ECDE Education Receive Boost.
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ECDE Education Receive Boost.

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Department of Education, in Uasin Gishu county, has acquired teaching and learning materials worth Sh 22 million for its Early Childhood Development Education (ECDE) learners in fulfillment of the Nguzo Kumi election manifesto.

Governor Jonathon Bii’s ‘Nguzo Kumi’ election manifesto, pledged to improve the learning environment for all ECDE learners with a view to improve the quality of education for nursery school pupils to set a good education foundation for them.

Education County Executive Committee Member, Ms. Janeth Kosgei, confirmed that the materials have already been received and packaged ready for distribution to all the ECDE centers next week, This will ensure education for all Uasin Gishu learners.

“We have employed 1287 teachers on permanent and pensionable terms, provided learners with milk twice a week and now they will get learning materials. All this is geared towards improving the quality of Education at our ECDE centers,” the CECM said.

“We have made huge strides compared to what was happening in the past. The learning materials we have procured align with the current Competency-Based Curriculum,” she said.

The county has approximately 40,000 pre-primary learners in 687 public ECDE centers. In early June, the county launched a Sh 60m milk feeding program to see all nursery school learners receive milk twice a week.

Since ECDE Education is a devolved function;

In Kiambu County, Sh. 400 Million has been set aside to construct 130 new Early Childhood Development (ECDE) centers each estimated to cost Sh. 3.5 Million. The project is estimated to take three financial years to be fully completed in all 524 ECDE centers present in the county.

Nakuru County, in line with the governor’s manifesto for the provision of quality education, the county announced that they plan to employ additional ECDE teachers to bridge the gap in the teacher-to-learner ratio, with priority given to teachers currently employed by parents in public ECDE centers. Since the onset of the exercise, 1,550 chairs and 270 tables have been distributed to over 65 schools in Molo, Njoro, Nakuru West, and Nakuru East sub-counties.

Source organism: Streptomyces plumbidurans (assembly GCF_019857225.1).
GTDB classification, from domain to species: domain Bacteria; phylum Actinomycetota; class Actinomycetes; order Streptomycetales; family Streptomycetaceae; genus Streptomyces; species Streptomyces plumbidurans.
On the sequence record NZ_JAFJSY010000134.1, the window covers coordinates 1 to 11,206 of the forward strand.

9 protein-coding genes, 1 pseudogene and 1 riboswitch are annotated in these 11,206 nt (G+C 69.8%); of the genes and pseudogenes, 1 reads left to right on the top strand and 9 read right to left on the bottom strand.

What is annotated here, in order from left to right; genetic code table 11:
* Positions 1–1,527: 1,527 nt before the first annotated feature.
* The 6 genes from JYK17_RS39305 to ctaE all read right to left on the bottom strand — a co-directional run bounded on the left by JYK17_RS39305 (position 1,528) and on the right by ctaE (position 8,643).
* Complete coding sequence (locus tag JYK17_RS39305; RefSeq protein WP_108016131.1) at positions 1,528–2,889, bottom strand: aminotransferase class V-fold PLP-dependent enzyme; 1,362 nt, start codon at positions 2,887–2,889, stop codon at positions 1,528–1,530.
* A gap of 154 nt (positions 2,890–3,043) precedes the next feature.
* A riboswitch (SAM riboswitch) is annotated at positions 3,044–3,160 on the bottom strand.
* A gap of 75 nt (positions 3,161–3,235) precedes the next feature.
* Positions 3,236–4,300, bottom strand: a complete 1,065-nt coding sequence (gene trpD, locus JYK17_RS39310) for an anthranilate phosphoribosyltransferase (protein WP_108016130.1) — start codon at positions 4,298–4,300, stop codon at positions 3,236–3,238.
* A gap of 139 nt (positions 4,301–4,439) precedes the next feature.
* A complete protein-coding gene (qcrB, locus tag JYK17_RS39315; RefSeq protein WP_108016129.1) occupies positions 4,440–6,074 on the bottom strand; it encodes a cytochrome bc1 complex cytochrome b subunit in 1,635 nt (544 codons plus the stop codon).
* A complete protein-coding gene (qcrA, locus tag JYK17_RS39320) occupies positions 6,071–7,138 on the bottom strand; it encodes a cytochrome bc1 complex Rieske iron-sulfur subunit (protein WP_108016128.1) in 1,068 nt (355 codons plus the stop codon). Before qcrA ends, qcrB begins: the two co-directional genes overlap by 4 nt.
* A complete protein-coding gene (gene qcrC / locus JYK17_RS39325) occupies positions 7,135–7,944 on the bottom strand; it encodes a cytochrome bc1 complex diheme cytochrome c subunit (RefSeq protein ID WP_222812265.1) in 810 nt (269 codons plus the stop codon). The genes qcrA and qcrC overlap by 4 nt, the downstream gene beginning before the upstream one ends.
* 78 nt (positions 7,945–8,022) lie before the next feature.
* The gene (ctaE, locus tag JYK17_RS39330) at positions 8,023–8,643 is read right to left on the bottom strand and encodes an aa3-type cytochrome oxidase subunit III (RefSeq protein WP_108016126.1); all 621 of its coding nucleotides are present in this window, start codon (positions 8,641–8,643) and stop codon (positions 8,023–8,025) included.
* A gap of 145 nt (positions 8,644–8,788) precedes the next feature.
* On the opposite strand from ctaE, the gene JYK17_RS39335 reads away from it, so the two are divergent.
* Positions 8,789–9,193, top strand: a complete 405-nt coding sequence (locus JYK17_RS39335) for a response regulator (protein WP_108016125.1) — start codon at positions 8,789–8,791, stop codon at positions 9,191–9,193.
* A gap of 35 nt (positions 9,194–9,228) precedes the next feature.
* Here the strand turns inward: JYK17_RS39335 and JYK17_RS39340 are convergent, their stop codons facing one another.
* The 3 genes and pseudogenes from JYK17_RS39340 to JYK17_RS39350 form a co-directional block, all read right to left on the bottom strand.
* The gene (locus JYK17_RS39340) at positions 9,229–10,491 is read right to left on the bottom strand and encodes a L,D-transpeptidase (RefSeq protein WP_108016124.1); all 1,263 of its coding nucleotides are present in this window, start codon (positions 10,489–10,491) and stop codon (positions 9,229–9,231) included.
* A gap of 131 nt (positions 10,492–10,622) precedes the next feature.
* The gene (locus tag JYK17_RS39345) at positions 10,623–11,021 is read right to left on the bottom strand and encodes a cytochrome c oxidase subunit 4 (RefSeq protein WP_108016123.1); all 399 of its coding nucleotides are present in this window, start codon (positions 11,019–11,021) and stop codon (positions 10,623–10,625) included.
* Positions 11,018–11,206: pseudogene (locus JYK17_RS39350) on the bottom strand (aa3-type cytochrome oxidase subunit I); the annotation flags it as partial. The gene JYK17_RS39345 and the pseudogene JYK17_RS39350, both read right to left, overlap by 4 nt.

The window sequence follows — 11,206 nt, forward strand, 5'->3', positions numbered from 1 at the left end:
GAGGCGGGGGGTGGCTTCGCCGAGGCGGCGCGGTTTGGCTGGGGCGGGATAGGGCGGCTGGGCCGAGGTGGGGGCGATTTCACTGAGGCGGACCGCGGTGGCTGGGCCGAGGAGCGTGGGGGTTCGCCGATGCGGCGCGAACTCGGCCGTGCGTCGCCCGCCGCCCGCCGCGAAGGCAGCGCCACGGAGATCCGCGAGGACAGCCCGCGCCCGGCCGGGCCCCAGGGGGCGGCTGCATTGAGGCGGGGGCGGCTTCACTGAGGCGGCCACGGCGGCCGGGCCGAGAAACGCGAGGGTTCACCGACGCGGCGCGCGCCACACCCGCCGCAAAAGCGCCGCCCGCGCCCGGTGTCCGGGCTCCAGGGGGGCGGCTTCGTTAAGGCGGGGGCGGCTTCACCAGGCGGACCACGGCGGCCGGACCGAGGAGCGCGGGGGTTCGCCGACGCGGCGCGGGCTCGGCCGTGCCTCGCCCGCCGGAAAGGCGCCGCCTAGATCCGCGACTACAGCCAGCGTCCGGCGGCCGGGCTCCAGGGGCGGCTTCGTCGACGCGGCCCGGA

Makueni County, Education County Executive Committee Member for ICT, Education, and Internship, Elizabeth Muli launched 21 ECDE classes across the county. The classrooms feature separate toilets for young students. Also, they are equipped with lockable cabinets, each student has his/her own desk with ample spacing between rows. The classrooms also incorporated water harvesting systems.

Bungma County, Sh.2.5 Million has been allocated in the first supplementary budget to facilitate the purchase of Information Technology equipment to equip ECDE learners with digital knowledge to keep up with global technological advancements.

ECDE Education faces many challenges such as; inadequacy of teaching and learning resources, financial constraints, lack of government goodwill, poor training of ECDE teachers, insecurity, high pupil-teacher ratio, and poor teacher remunerations.

Early Childhood Education in the participating African Union countries has been examined on the basis of expansion, enrolment, teachers, rural, and gender distribution. In the last three decades, Early Childhood Education has undergone tremendous changes in terms of growth and development. More schools for Early Childhood Education have been constructed in villages, rural areas, and urban areas. Such construction has been in response to the demand of the people for such provision. This indeed is a new chapter in the history of Africa, given that for too long, neither the governments in power nor parents paid that much attention to Early Childhood Education.

The earliest beginning of Early Childhood Education in Kenya, was in 1942, when a school was opened for European children. In subsequent years, ECE was available for African children as well, particularly in urban areas where mothers needed to go to work. Expansion of ECE was more felt following Independence in 1963, as more and more ECE schools opened to meet the existing demand for such education.

Since Kenya’s Independence in 1963, the Government of Kenya has recognized the importance of education both as a basic right as well as a tool for achieving Social Economic development.

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